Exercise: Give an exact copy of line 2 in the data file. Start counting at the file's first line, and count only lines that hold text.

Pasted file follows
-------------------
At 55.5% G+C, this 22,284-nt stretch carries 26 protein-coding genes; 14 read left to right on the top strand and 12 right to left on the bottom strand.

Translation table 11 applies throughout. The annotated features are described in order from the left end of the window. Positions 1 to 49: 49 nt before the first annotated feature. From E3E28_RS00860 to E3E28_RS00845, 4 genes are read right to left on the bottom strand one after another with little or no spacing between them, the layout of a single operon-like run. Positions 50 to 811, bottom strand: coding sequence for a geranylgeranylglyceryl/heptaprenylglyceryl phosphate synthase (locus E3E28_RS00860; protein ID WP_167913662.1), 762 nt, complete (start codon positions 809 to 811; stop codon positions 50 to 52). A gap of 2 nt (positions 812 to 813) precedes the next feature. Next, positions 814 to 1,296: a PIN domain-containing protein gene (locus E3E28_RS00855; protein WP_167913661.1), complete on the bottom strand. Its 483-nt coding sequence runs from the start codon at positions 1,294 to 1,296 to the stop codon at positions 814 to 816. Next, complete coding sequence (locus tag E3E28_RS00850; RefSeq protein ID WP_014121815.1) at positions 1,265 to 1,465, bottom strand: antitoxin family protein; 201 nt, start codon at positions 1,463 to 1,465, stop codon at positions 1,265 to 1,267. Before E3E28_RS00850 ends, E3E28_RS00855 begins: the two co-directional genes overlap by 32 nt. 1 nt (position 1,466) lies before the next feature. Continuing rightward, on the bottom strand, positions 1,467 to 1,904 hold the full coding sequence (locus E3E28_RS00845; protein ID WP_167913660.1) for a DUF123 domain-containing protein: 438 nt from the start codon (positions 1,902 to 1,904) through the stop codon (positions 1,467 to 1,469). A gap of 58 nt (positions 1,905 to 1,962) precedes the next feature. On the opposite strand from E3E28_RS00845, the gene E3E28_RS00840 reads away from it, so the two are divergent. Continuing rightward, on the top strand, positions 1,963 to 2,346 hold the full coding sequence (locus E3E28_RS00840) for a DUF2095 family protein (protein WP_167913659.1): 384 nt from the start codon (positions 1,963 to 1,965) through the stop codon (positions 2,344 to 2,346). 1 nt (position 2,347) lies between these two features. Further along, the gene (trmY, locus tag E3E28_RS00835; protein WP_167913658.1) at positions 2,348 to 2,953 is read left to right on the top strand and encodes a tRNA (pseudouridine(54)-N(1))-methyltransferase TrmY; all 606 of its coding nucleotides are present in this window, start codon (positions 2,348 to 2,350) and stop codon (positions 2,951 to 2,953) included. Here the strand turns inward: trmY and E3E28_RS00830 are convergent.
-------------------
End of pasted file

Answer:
Translation table 11 applies throughout. The annotated features are described in order from the left end of the window. Positions 1 to 49: 49 nt before the first annotated feature. From E3E28_RS00860 to E3E28_RS00845, 4 genes are read right to left on the bottom strand one after another with little or no spacing between them, the layout of a single operon-like run. Positions 50 to 811, bottom strand: coding sequence for a geranylgeranylglyceryl/heptaprenylglyceryl phosphate synthase (locus E3E28_RS00860; protein ID WP_167913662.1), 762 nt, complete (start codon positions 809 to 811; stop codon positions 50 to 52). A gap of 2 nt (positions 812 to 813) precedes the next feature. Next, positions 814 to 1,296: a PIN domain-containing protein gene (locus E3E28_RS00855; protein WP_167913661.1), complete on the bottom strand. Its 483-nt coding sequence runs from the start codon at positions 1,294 to 1,296 to the stop codon at positions 814 to 816. Next, complete coding sequence (locus tag E3E28_RS00850; RefSeq protein ID WP_014121815.1) at positions 1,265 to 1,465, bottom strand: antitoxin family protein; 201 nt, start codon at positions 1,463 to 1,465, stop codon at positions 1,265 to 1,267. Before E3E28_RS00850 ends, E3E28_RS00855 begins: the two co-directional genes overlap by 32 nt. 1 nt (position 1,466) lies before the next feature. Continuing rightward, on the bottom strand, positions 1,467 to 1,904 hold the full coding sequence (locus E3E28_RS00845; protein ID WP_167913660.1) for a DUF123 domain-containing protein: 438 nt from the start codon (positions 1,902 to 1,904) through the stop codon (positions 1,467 to 1,469). A gap of 58 nt (positions 1,905 to 1,962) precedes the next feature. On the opposite strand from E3E28_RS00845, the gene E3E28_RS00840 reads away from it, so the two are divergent. Continuing rightward, on the top strand, positions 1,963 to 2,346 hold the full coding sequence (locus E3E28_RS00840) for a DUF2095 family protein (protein WP_167913659.1): 384 nt from the start codon (positions 1,963 to 1,965) through the stop codon (positions 2,344 to 2,346). 1 nt (position 2,347) lies between these two features. Further along, the gene (trmY, locus tag E3E28_RS00835; protein WP_167913658.1) at positions 2,348 to 2,953 is read left to right on the top strand and encodes a tRNA (pseudouridine(54)-N(1))-methyltransferase TrmY; all 606 of its coding nucleotides are present in this window, start codon (positions 2,348 to 2,350) and stop codon (positions 2,951 to 2,953) included. Here the strand turns inward: trmY and E3E28_RS00830 are convergent.